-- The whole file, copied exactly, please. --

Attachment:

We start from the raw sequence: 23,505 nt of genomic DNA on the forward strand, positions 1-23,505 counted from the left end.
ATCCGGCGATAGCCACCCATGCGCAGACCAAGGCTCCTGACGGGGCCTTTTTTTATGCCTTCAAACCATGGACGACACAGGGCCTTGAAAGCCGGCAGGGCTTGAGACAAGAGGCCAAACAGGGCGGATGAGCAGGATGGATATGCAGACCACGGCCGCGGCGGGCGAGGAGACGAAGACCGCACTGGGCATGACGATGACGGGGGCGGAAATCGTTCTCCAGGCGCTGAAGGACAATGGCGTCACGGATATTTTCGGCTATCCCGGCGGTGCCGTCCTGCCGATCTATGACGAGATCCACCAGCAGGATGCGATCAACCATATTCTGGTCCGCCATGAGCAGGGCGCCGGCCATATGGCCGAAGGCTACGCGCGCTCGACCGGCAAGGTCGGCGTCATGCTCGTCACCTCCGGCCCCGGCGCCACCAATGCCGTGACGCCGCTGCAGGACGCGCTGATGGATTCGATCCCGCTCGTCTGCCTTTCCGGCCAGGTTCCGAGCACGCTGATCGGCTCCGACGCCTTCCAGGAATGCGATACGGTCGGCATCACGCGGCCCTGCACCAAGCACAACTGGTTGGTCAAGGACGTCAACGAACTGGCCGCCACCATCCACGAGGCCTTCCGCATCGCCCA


We start from the raw sequence: 23,505 nt of genomic DNA on the forward strand, positions 1-23,505 counted from the left end.
ATCCGGCGATAGCCACCCATGCGCAGACCAAGGCTCCTGACGGGGCCTTTTTTTATGCCTTCAAACCATGGACGACACAGGGCCTTGAAAGCCGGCAGGGCTTGAGACAAGAGGCCAAACAGGGCGGATGAGCAGGATGGATATGCAGACCACGGCCGCGGCGGGCGAGGAGACGAAGACCGCACTGGGCATGACGATGACGGGGGCGGAAATCGTTCTCCAGGCGCTGAAGGACAATGGCGTCACGGATATTTTCGGCTATCCCGGCGGTGCCGTCCTGCCGATCTATGACGAGATCCACCAGCAGGATGCGATCAACCATATTCTGGTCCGCCATGAGCAGGGCGCCGGCCATATGGCCGAAGGCTACGCGCGCTCGACCGGCAAGGTCGGCGTCATGCTCGTCACCTCCGGCCCCGGCGCCACCAATGCCGTGACGCCGCTGCAGGACGCGCTGATGGATTCGATCCCGCTCGTCTGCCTTTCCGGCCAGGTTCCGAGCACGCTGATCGGCTCCGACGCCTTCCAGGAATGCGATACGGTCGGCATCACGCGGCCCTGCACCAAGCACAACTGGTTGGTCAAGGACGTCAACGAACTGGCCGCCACCATCCACGAGGCCTTCCGCATCGCCCA